From the moment he made his pro debut at age 17 (with a baby face that could have passed for 14), Chavez had star power and the ability to put derrieres in seats. Now that Freddie Roach is training him (and now that Chavez apparently wants to be trained), the in-ring capabilities are catching up with the marketability. Tough wins over Sebastian Zbik and Marco Antonio Rubio have helped earn Junior respect from those who once were highly skeptical. "I compare his situation to that of Eli Manning," said HBO broadcaster and New York Giants play-by-play man Bob Papa. "Eli constantly gets compared to his brother, and it's really not fair. With Chavez Jr., he's also got a hard name to live up to. The thing that'll be interesting with Chavez Jr. is he doesn't come from the same cloth as most fighters-that air of desperation, coming from absolutely nothing. So you wonder, in a sport in which you can't run, hide, and make excuses, will he have that ultimate drive to push himself to places he may not want to go?"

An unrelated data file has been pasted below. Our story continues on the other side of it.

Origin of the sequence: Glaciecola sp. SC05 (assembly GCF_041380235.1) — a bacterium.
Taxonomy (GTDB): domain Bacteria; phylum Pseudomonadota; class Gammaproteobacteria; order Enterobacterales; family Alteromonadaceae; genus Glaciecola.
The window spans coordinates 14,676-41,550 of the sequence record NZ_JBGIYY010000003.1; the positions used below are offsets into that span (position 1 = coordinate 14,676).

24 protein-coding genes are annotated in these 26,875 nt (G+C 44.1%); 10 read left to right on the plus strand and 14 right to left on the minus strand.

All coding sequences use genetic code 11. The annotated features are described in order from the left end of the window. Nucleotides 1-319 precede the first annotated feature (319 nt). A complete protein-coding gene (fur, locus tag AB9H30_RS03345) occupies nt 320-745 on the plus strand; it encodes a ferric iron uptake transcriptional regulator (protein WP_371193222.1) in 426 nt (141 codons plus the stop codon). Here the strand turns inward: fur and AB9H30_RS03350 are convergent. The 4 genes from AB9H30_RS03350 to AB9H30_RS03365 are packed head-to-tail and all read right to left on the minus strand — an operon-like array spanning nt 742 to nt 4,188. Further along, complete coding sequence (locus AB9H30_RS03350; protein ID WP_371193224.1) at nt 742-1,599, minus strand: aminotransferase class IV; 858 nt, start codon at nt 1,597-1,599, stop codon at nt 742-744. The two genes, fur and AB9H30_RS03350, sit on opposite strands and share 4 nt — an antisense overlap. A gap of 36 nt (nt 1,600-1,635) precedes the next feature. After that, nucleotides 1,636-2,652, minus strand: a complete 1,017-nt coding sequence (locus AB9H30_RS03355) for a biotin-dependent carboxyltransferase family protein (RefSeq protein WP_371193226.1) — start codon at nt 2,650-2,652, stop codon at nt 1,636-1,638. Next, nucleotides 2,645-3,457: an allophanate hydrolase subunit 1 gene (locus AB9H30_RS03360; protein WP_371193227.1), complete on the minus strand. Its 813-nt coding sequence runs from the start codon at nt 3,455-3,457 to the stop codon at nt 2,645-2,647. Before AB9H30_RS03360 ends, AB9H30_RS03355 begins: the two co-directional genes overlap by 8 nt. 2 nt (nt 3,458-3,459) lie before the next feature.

The Next Steps: Despite demand from some corners for Chavez to challenge legit middleweight champion Sergio Martinez, it truly makes no business sense for the Mexican ticketseller at this time. Chavez already is one of the biggest names in boxing. So the next steps should simply be more incremental advances in quality of opposition, against fighters like Andy Lee and, if he can be lured out of Germany, Felix Sturm.
Saul "Canelo" Alvarez
Record: 39-0-1 (29 KOs)
Alvarez has much in common with Chavez Jr. Both are Mexican, both are wildly popular, and both are gradually winning over their doubters. The big difference is that whereas Chavez's marketability is built around his surname, Canelo's is built around his atypical appearance: red hair, freckles, and features that apparently make young women swoon. Also, Chavez is 26 years old. Alvarez is reaching similar heights of popularity and accomplishment at just 21, with the likes of Carlos Baldomir, Alfonso Gomez, and Kermit Cintron each vanquished within six rounds. "He's probably my number-one candidate to carry that torch of being boxing's next superstar," said Marquez. "I like his style. He takes his time, fights when he wants to fight, can go inside or outside. The thing now is that he's got to keep winning. In boxing, once you lose one or two fights, you're not that guy anymore."